No. 41 Cornell men’s tennis (18-7, 4-3 Ivy) headed down south to Durham, North Carolina last weekend for the first two rounds of the NCAA tournament. After a hard fought win against No. 23 Auburn (17-12, 5-7 SEC), who boast three nationally ranked singles players and a top-20 doubles team, the Red fell to No. 12 Duke (22-6, 11-1 ACC), ending an up-and-down season on a relative high.
Against Auburn, Cornell started out well in doubles. After a tough loss at first doubles, where the No. 17 team of Finn Murgett and Raul Dobai of Auburn outclassed sophomores Nathan Mao and Adit Sinha, Cornell struck back at the No. 2 spot. Freshman Petar Teodorovic and junior Samuel Paquette looked excellent, winning 6-1 and evening the score. This left it up to No. 3 doubles, where, without senior Vladislav Melnic for the match, Cornell debuted a relatively new team, sophomore Radu Papoe and freshman Aman Sharma.
The match was a battle, with both teams leading at points before the score became tied at 4-4. The Red picked up a clutch break, though, and rode out the match, winning 6-4. Throughout the contest, it was difficult to tell that Sharma and Papoe haven’t played together often. Sharma excelled at the net, rarely making errors and placing his volleys precisely, while Papoe’s shotmaking from the baseline got the duo out of tough situations.
Holding a 1-0 lead, the match turned to singles, where Cornell faced what was almost certainly their biggest challenge of the year. Auburn’s lineup showed its strength early, as Sharma, Sinha and Paquette fell in straight sets, putting Cornell one point away from exiting the tournament in the first round.
Mao immediately struck back at fourth singles, taking his match 7-5 6-3. Mao, who has been a consistent performer all season, stuck to his normal gameplan, hitting his groundstrokes deep and coming to the net often, sometimes even on his second serve. Mao’s opponent, Jan Galka, never looked comfortable dealing with his pressure.
Mao’s win left the match down to Papoe and Teodorovic, who both played long, difficult matches. Papoe, ranked No. 88 in singles, came out firing, leading the first set 5-2 before No. 51 Tyler Stice took the set to a tiebreak, which Papoe won. After a second set loss, Papoe once again proved his quality, winning the third set 6-4 and tying the match. Teodorovic would have to battle in the first but took the set 7-5, before No. 119 Murgett evened the score. Up 5-4 and with the potentially deciding game tied 40-all, Teodorovic served to Murgett’s body, taking his opponent by surprise and giving Cornell only their second ever NCAA tournament win.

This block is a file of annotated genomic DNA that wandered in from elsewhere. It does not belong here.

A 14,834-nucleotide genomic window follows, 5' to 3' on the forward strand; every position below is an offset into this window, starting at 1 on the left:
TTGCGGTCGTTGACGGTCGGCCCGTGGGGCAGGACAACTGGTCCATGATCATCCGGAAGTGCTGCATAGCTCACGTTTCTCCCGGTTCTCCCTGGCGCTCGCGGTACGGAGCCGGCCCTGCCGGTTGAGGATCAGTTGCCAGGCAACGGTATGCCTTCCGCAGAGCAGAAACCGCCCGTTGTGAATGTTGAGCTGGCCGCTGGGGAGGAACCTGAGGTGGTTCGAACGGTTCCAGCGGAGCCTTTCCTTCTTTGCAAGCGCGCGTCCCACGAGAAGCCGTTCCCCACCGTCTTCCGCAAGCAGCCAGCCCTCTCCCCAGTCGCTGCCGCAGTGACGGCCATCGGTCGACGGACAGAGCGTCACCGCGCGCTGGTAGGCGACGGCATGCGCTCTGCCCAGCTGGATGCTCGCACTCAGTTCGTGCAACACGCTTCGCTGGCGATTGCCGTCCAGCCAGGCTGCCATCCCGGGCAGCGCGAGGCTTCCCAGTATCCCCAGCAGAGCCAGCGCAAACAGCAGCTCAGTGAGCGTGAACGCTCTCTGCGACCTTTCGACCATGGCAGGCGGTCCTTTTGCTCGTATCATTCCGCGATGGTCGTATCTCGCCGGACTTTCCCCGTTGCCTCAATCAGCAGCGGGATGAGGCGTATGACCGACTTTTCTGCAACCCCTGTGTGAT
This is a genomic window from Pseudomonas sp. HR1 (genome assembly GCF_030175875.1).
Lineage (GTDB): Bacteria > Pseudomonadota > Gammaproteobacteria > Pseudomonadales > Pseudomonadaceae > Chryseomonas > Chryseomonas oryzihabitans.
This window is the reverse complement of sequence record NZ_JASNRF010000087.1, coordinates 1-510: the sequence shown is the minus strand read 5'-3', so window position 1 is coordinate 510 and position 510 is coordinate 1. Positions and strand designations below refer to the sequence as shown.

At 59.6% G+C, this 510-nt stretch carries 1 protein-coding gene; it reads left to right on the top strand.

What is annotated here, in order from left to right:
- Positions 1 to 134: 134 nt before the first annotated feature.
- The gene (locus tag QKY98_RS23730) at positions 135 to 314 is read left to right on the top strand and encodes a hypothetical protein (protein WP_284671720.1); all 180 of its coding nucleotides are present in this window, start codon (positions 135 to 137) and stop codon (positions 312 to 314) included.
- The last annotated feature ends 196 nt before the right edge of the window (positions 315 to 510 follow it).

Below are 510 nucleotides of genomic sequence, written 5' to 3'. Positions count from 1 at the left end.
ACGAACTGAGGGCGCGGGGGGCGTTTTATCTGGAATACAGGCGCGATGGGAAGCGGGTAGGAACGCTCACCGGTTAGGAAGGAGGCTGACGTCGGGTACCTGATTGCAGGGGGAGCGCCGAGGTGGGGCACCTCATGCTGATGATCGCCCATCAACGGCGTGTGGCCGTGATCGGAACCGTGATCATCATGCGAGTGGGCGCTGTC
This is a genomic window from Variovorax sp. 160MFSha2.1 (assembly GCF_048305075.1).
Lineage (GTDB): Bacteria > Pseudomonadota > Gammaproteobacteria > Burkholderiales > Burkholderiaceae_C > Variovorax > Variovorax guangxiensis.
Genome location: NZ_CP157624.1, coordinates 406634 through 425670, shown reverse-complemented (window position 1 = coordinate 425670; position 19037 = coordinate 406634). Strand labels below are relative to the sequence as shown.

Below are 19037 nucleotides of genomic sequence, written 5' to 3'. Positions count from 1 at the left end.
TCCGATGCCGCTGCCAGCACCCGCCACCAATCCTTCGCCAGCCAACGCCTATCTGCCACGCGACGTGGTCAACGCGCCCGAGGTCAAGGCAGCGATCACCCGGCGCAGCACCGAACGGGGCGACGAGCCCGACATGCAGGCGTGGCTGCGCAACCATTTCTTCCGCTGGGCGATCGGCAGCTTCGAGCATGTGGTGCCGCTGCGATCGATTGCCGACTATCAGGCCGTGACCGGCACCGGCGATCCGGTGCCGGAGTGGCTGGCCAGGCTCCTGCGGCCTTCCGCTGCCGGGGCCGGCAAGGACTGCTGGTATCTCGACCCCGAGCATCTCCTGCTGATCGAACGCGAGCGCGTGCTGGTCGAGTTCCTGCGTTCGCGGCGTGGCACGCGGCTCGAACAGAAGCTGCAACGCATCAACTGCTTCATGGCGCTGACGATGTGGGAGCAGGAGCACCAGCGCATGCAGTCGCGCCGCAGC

Against Duke, the Big Red faced an even tougher task, and it wasn’t their day. At No. 12, Duke was the highest ranked opponent Cornell faced all season, and their lineup featured many highly ranked competitors, including the highly touted Garrett Johns, who is inside the top 25 in singles and doubles.
Doubles was a mixed bag for Cornell, as after a tough loss at No. 1, Teodorovic and Paquette struck back with a 6-4 win at second doubles. Despite Melnic being available, Cornell stuck with Sharma and Papoe at No.3, and after a hard fought set, the new duo fell 7-5, giving Duke the doubles point.
In singles it didn’t start out much better, as in his return to the lineup, Melnic had to retire due to injury in the second set, bringing Cornell down 2-0. It was a disappointing end to a great Cornell career for Melnic. Mao soon fell in straight sets, extending Duke’s lead, before Teodorovic capped off an excellent first tournament for the Red, battling back from a first set loss to secure his fourth tournament win in four chances.
After Paquette lost a tough three setter, however, Duke took the match and ended Cornell’s tournament run. This mathematical loss ended Sinha and Papoe’s matches early, despite both having just won second set tiebreakers. Papoe’s match was particularly impressive, as it came against the excellent Johns.
It was a tough end to what has been an inconsistent season for Cornell. However, given the great performances Cornell has gotten all year from its underclassmen, the future looks bright for the Red.